I didn’t get the recent Dark Crisis miniseries from DC Comics because, seriously, ANOTHER cosmic mega-crossover with the fate of all existence at stake? However, I did end up picking up a few of the specials that tied in with Dark Crisis because I liked several of the creators who worked on them.
Dark Crisis: The Dark Army is written by Mark Waid, Delilah S. Dawson & Dennis Culver, drawn by Freddie E. Williams II & Jack Herbert, colored by Adriano Lucas, lettered by Troy Peteri and edited by Chris Rosa. I got the variant cover by Werther Dell’Edera.
A massive battle is taking place between Earth’s heroes and the supervillain army under the domination of Pariah. Damian Wayne / Robin devises a desperate plan to sever Pariah’s control of the Dark Army. Unfortunately he can only afford to take a few heroes away from the battle, choosing Sideways, Power Girl and Dr. Light, with newcomer Red Canary tagging along, much to Robin’s annoyance. The quintet begin a jaunt across the multiverse via Sideways’ dimensional portals.
I thought The Dark Army did a fair job with the characters. Robin is arrogant, bossy, headstrong & condescending, just like his father Batman, but we get glimpses that Damian does admire the other heroes for their convictions, and that he does genuinely value his friendship with Jon Kent / Superboy. Probably the highlight of The Dark Army is the back & forth snark between Robin and the equally headstrong, much more experienced Power Girl, who you just know is not going to have much patience for Damian’s know-it-all attitude.
It was also cool to have Dr. Light play a significant role in the story’s resolution. I’ve always though she was an underutilized character. And given that she was first introduced in Crisis on Infinite Earths, it makes sense to have her as a central figure in a story with several callbacks to that classic miniseries.
During the grand tour of the multiverse, it was nice to see, however briefly, versions of Captain Carrot and Mary Marvel… or Mary Shazam, or whatever DC is calling her nowadays. I appreciated that Mary was wearing the white uniform Jerry Ordway gave her in The Power of Shazam, since I feel that always helped give her an identity somewhat distinct from her brother.
I’m not too enthusiastic about DC continuing to use Dino-Cop, though. The character is obviously intended as a cute nod to Erik Larsen’s Savage Dragon, but I feel he’s just too similar to Larsen’s creation to be showing up on a regular basis.
Freddie E. Williams II and Jack Herbert both do very solid work on The Dark Army. I’m a fan of Williams, so it’s always good to see his work. He draws a few really dynamic double-page spreads for this story. I’m unfamiliar with Herbert, but he has both a nice, slick polish to his work and a sort of atmospheric inking reminiscent of Mike Deodato.
The two artists have extremely different styles, but it’s not especially jarring going from Williams to Herbert and then back to Williams. The only exception to that is Herbert draws Robin as much taller & older-looking than Williams, to the point where Williams’ Damian almost feels like a different character from Herbert’s version.
The next special was Dark Crisis: War Zone. As with The Dark Army, it was a very character-driven issue, featuring several short vignettes spotlighting different heroes amidst the ginormous battle with Pariah’s army. Rafael Sarmento turns in a very striking cover.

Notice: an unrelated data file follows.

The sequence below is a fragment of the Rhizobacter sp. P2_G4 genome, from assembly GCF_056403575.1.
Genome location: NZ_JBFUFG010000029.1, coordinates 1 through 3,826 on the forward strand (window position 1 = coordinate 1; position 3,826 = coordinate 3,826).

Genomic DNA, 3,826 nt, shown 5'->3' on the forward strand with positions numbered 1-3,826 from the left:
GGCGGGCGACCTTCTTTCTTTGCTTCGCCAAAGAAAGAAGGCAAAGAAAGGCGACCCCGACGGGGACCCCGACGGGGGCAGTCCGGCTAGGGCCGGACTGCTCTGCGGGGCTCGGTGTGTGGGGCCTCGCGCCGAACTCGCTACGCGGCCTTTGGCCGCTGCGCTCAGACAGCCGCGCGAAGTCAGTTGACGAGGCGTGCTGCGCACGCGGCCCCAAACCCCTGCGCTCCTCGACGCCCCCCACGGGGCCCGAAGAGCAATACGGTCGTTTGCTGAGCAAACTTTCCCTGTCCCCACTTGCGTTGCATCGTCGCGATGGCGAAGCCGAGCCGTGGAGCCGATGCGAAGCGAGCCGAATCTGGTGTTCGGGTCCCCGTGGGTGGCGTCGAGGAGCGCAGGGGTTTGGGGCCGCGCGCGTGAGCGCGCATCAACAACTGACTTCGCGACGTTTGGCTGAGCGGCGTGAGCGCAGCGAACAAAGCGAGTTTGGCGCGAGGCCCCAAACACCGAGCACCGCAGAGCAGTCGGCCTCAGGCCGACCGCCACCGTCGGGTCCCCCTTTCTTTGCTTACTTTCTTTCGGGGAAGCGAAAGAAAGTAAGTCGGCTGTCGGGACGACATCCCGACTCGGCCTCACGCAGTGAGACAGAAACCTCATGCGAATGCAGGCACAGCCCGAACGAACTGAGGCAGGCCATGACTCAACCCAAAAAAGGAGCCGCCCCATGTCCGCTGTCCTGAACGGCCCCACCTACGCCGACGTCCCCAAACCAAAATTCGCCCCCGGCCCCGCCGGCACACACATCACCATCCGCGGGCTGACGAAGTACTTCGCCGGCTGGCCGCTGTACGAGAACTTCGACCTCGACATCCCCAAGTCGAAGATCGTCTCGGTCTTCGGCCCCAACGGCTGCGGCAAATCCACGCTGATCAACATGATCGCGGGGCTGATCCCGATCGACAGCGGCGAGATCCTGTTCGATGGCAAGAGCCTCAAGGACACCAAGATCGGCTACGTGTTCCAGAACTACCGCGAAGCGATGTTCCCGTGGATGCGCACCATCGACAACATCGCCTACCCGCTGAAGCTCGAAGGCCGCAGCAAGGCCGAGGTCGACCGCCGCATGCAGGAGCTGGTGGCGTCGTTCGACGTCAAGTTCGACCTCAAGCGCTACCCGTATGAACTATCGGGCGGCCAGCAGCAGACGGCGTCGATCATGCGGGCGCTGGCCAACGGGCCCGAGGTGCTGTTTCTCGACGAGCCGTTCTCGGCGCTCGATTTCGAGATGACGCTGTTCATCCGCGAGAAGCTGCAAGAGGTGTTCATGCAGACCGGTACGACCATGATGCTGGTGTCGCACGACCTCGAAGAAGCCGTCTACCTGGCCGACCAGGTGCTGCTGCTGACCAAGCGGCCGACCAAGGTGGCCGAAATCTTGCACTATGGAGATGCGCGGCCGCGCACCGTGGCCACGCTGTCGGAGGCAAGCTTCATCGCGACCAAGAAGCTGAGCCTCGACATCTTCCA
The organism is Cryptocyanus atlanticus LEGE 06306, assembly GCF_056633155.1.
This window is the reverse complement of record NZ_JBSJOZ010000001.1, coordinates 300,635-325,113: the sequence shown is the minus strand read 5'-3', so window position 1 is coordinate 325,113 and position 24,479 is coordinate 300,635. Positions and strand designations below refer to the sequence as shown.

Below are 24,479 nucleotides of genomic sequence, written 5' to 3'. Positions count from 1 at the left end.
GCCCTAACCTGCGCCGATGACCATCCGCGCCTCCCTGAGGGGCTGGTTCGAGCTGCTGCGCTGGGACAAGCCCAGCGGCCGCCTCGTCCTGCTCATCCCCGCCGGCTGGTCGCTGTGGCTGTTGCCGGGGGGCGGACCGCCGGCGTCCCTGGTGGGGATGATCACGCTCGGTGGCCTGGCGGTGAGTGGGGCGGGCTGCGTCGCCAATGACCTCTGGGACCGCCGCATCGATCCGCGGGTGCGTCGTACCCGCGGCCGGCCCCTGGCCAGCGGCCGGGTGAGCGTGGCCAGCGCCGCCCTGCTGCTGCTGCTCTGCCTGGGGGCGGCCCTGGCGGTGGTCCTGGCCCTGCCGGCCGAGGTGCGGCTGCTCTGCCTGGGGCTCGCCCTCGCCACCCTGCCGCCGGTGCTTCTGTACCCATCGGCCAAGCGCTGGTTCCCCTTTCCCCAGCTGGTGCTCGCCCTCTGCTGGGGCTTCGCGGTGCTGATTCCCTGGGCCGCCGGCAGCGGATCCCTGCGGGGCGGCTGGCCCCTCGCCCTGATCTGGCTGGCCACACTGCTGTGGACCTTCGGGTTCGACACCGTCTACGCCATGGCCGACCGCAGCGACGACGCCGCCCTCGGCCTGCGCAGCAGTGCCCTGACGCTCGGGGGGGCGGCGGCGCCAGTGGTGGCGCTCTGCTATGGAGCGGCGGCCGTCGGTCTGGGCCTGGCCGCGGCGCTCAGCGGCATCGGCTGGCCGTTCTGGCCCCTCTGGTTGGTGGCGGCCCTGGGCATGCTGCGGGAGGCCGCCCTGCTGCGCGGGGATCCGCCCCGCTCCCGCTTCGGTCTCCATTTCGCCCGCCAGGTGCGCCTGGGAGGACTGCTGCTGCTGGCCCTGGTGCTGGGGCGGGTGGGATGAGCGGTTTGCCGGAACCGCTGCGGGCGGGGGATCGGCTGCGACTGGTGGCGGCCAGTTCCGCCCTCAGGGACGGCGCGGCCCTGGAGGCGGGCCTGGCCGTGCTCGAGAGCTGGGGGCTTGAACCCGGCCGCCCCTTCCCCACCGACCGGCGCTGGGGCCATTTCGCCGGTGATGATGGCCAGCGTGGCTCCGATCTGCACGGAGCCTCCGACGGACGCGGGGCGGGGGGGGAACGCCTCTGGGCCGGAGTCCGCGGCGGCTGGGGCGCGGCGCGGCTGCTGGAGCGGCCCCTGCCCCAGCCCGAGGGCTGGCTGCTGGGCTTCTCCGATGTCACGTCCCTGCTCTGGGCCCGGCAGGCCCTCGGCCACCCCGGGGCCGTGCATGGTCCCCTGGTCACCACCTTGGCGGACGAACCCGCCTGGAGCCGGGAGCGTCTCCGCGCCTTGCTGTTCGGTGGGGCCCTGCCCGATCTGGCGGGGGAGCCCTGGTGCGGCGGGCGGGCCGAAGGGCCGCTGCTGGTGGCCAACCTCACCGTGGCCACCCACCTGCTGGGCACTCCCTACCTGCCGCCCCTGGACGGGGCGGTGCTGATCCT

“On Time” co-stars Iris West and Linda Park, and it was definitely a stroke of genius by Jeremy Adams to team up the wives of the second and third Flashes. The artwork by penciler Fernando Pasarin and inker Matt Ryan was solid. I would have enjoyed this one a lot more if it was longer than eight pages, though.
And that’s the weakness in all the segments in War Zone: none of them are really long enough to really give more than a cursory glimpse of the characters. There are five stories in this special, each of them eight pages, and I feel it would have benefited the book greatly to have cut out one of them and given two extra pages to each of the other four features.
The Green Lantern Corps story written by Matthew Rosenberg was another highlight. The interaction between gruff Corps veteran Guy Gardner and newcomer Sojourner “Jo” Mullein was well done. Rosenberg writes one of the better versions of Guy Gardner I’ve ever seen. Yeah, Guy is a gruff, arrogant hothead, but he also has the guts & conviction to back up his attitude, and when he sees that Jo can pull her own weight in a crisis he acknowledges that she has what it takes. Oh, yeah… leave it to Guy to use his ring to conjure up a chainsaw!
The offbeat artwork by George Kambadais and colors by Matt Herms was enjoyable. And I especially liked the distinctive, organic lettering by Troy Peteri.
“Birds of a Feather” follows on from Red Canary’s appearance in The Dark Army. Returning to the massive super-brawl on Earth, Red Canary meets her inspiration, Dinah Lance aka Black Canary. Delilah S. Dawson’s script gets some mileage out of the ever-revolving door of life & death in superhero comic books. Red Canary adopted her identity as a tribute to Black Canary after the later died… and here’s Dinah returned to life already, offering the following pithy explanation:
“Superhero stuff. Long story. But I can assure you it’s me, I’m not an evil twin, and I’m not secretly a zombie.”
Tom Derenick illustrates this meeting of the Canaries. I really enjoy Derenick’s work; he was the primary reason why I bought War Zone. He definitely does a good job on this story. I believe Derenick’s most recent ongoing assignment was the recently-cancelled Teen Titans Academy, and I hope DC gives him another series to draw soon. “Birds of a Feather” was another story that I really wish had been longer.